New Delhi: Climate change will make summer monsoon rainfall in India stronger and more erratic, according to a study that predicts extremely wet years in the future, with potentially grave consequences for over a billion people’s well-being, economy, food systems and agriculture.
The study, published in the journal Earth System Dynamics, compared more than 30 state-of-the-art climate models from all around the world.
“We have found robust evidence for an exponential dependence: For every degree Celsius of warming, monsoon rainfalls will likely increase by about 5 per cent,” said study lead author Anja Katzenberger from the Potsdam-Institute for Climate Impact Research (PIK) in Germany.
“Hereby we were also able to confirm previous studies but find that global warming is increasing monsoon rainfall in India even more than previously thought. It is dominating monsoon dynamics in the 21st century,” Katzenberger said.
The researchers noted that more rainfall is not necessarily a good thing for the farming sector in India and its neighbouring countries.
“Crops need water especially in the initial growing period, but too much rainfall during other growing states can harm plants — including rice on which the majority of India’s population is depending for sustenance,” said study co-author Julia Pongratz from Ludwig-Maximilian University (LMU) in Germany.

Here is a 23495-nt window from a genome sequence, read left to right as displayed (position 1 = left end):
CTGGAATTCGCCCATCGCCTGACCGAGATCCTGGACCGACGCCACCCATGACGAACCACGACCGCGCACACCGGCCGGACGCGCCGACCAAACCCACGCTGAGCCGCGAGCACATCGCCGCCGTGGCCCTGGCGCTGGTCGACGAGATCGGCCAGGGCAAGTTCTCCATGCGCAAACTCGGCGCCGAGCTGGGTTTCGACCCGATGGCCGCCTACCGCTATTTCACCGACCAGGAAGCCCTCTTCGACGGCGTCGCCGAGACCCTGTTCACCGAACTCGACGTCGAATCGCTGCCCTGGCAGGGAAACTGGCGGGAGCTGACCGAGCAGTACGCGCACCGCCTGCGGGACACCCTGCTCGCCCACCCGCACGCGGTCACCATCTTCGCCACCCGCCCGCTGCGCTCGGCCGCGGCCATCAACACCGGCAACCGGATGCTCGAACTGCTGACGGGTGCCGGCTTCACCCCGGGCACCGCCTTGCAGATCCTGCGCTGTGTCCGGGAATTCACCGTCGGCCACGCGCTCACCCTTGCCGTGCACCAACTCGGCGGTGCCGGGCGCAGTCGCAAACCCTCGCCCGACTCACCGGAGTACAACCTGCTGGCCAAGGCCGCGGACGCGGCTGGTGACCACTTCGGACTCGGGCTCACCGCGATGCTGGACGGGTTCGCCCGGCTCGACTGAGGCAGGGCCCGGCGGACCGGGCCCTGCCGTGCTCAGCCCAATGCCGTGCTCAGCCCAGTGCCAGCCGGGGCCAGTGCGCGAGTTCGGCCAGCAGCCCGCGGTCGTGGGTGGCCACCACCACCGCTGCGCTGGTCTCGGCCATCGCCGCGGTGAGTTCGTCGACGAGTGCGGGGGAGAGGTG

“This makes the Indian economy and food system highly sensitive to volatile monsoon patterns,” said Pongratz.
A look into the past underlines that human behaviour is behind the intensification of rainfall, according to the researchers.
Starting in the 1950s, human-made forcings have begun to overtake slow natural changes occurring over many millennia, they said.
At first, high sun-light blocking aerosol loadings led to subdued warming and thus a decline in rainfall.
However, from 1980 onwards, greenhouse gas-induced warming has become the deciding driver for stronger and more erratic Monsoon seasons.
“We see more and more that climate change is about unpredictable weather extremes and their serious consequences,” said group leader and co-author Anders Levermann from PIK and Columbia University in the US.
“Because what is really on the line is the socio-economic well-being of the Indian subcontinent,” Levermann said.
He explained that a more chaotic monsoon season poses a threat to the agriculture and economy in the region and should be a wakeup call for policy makers to drastically cut greenhouse gas emissions worldwide.